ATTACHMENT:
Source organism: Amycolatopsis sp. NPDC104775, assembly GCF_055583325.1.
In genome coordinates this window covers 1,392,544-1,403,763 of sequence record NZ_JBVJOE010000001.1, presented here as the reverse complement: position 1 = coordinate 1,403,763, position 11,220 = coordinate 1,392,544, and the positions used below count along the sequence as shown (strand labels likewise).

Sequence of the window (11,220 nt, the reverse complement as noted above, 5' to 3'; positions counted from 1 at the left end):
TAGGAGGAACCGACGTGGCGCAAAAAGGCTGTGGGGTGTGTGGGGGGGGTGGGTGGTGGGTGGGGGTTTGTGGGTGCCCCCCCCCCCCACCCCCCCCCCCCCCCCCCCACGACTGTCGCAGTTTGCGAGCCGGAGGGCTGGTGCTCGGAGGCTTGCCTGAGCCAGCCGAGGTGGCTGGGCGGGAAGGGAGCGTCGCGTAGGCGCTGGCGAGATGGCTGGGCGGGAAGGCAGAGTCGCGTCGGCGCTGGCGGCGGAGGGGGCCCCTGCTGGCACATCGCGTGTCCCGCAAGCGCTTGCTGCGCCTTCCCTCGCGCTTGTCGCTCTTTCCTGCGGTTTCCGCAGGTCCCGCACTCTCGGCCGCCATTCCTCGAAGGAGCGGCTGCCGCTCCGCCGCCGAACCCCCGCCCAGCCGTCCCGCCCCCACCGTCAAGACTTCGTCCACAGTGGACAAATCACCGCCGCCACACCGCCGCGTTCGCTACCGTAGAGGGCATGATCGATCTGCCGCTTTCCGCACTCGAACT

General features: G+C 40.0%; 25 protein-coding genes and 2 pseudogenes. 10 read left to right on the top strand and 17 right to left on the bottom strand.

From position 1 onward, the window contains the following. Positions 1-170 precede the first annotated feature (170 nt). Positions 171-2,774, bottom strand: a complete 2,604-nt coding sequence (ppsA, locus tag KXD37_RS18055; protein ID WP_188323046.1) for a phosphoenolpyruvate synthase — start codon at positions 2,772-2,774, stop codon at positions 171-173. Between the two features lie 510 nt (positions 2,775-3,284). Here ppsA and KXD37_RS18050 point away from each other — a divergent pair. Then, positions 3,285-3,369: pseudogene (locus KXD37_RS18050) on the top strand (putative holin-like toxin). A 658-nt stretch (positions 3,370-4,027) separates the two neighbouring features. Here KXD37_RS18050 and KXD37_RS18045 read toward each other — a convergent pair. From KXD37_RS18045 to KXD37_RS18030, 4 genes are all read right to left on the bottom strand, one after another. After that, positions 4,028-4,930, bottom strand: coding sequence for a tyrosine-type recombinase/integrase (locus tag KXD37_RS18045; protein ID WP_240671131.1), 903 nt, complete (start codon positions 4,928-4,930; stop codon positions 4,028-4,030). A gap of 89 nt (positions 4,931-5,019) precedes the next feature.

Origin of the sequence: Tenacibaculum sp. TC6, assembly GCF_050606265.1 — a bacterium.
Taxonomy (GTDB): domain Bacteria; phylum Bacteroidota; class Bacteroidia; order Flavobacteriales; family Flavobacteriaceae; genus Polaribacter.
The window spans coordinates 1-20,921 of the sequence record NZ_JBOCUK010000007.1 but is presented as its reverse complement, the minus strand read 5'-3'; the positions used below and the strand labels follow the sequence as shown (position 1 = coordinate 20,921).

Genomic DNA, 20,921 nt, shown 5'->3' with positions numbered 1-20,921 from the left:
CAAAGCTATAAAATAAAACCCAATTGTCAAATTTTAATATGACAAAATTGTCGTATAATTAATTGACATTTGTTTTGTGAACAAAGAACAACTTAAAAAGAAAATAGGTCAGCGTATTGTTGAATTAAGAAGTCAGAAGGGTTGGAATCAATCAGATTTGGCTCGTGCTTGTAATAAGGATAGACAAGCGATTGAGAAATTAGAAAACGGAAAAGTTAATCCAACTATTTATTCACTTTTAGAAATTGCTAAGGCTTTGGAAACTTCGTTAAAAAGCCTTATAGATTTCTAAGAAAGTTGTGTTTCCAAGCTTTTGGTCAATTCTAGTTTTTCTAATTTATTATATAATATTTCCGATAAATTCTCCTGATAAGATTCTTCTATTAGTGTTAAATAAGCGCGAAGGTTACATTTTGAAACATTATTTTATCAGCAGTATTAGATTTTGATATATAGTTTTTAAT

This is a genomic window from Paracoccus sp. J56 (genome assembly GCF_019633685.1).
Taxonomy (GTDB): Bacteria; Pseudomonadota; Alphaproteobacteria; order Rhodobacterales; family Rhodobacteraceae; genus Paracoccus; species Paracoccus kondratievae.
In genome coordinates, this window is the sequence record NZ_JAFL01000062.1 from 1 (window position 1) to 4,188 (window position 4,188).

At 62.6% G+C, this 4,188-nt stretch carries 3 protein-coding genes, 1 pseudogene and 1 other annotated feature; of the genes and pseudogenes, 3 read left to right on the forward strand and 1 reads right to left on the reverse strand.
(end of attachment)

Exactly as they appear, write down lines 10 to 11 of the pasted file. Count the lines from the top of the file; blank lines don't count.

Genomic DNA, 20,921 nt, shown 5'->3' with positions numbered 1-20,921 from the left:
CAAAGCTATAAAATAAAACCCAATTGTCAAATTTTAATATGACAAAATTGTCGTATAATTAATTGACATTTGTTTTGTGAACAAAGAACAACTTAAAAAGAAAATAGGTCAGCGTATTGTTGAATTAAGAAGTCAGAAGGGTTGGAATCAATCAGATTTGGCTCGTGCTTGTAATAAGGATAGACAAGCGATTGAGAAATTAGAAAACGGAAAAGTTAATCCAACTATTTATTCACTTTTAGAAATTGCTAAGGCTTTGGAAACTTCGTTAAAAAGCCTTATAGATTTCTAAGAAAGTTGTGTTTCCAAGCTTTTGGTCAATTCTAGTTTTTCTAATTTATTATATAATATTTCCGATAAATTCTCCTGATAAGATTCTTCTATTAGTGTTAAATAAGCGCGAAGGTTACATTTTGAAACATTATTTTATCAGCAGTATTAGATTTTGATATATAGTTTTTAAT